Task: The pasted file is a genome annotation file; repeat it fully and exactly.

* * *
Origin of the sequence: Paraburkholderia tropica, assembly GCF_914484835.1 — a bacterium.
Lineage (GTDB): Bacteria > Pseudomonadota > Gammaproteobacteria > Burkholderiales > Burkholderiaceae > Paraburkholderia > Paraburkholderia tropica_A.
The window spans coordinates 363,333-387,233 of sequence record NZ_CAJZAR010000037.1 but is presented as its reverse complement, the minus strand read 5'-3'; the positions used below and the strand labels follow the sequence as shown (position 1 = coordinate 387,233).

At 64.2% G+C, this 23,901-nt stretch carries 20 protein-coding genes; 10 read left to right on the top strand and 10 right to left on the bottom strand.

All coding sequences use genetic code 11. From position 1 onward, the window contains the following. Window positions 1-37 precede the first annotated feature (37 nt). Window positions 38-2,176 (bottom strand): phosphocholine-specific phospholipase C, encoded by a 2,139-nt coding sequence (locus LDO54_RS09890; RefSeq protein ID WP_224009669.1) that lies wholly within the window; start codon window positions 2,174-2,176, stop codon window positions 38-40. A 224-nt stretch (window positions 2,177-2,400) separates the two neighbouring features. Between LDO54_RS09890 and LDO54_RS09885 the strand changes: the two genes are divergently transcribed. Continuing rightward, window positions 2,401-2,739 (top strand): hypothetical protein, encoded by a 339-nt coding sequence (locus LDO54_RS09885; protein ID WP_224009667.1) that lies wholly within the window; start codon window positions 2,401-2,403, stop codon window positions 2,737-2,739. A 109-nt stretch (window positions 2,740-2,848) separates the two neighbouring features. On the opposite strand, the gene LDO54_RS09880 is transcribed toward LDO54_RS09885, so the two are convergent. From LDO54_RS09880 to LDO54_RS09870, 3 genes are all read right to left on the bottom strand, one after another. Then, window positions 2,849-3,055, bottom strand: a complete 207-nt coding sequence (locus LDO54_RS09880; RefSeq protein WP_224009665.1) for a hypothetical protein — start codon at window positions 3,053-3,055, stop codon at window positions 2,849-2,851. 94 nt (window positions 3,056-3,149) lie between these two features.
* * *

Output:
Origin of the sequence: Paraburkholderia tropica, assembly GCF_914484835.1 — a bacterium.
Lineage (GTDB): Bacteria > Pseudomonadota > Gammaproteobacteria > Burkholderiales > Burkholderiaceae > Paraburkholderia > Paraburkholderia tropica_A.
The window spans coordinates 363,333-387,233 of sequence record NZ_CAJZAR010000037.1 but is presented as its reverse complement, the minus strand read 5'-3'; the positions used below and the strand labels follow the sequence as shown (position 1 = coordinate 387,233).

At 64.2% G+C, this 23,901-nt stretch carries 20 protein-coding genes; 10 read left to right on the top strand and 10 right to left on the bottom strand.

All coding sequences use genetic code 11. From position 1 onward, the window contains the following. Window positions 1-37 precede the first annotated feature (37 nt). Window positions 38-2,176 (bottom strand): phosphocholine-specific phospholipase C, encoded by a 2,139-nt coding sequence (locus LDO54_RS09890; RefSeq protein ID WP_224009669.1) that lies wholly within the window; start codon window positions 2,174-2,176, stop codon window positions 38-40. A 224-nt stretch (window positions 2,177-2,400) separates the two neighbouring features. Between LDO54_RS09890 and LDO54_RS09885 the strand changes: the two genes are divergently transcribed. Continuing rightward, window positions 2,401-2,739 (top strand): hypothetical protein, encoded by a 339-nt coding sequence (locus LDO54_RS09885; protein ID WP_224009667.1) that lies wholly within the window; start codon window positions 2,401-2,403, stop codon window positions 2,737-2,739. A 109-nt stretch (window positions 2,740-2,848) separates the two neighbouring features. On the opposite strand, the gene LDO54_RS09880 is transcribed toward LDO54_RS09885, so the two are convergent. From LDO54_RS09880 to LDO54_RS09870, 3 genes are all read right to left on the bottom strand, one after another. Then, window positions 2,849-3,055, bottom strand: a complete 207-nt coding sequence (locus LDO54_RS09880; RefSeq protein WP_224009665.1) for a hypothetical protein — start codon at window positions 3,053-3,055, stop codon at window positions 2,849-2,851. 94 nt (window positions 3,056-3,149) lie between these two features.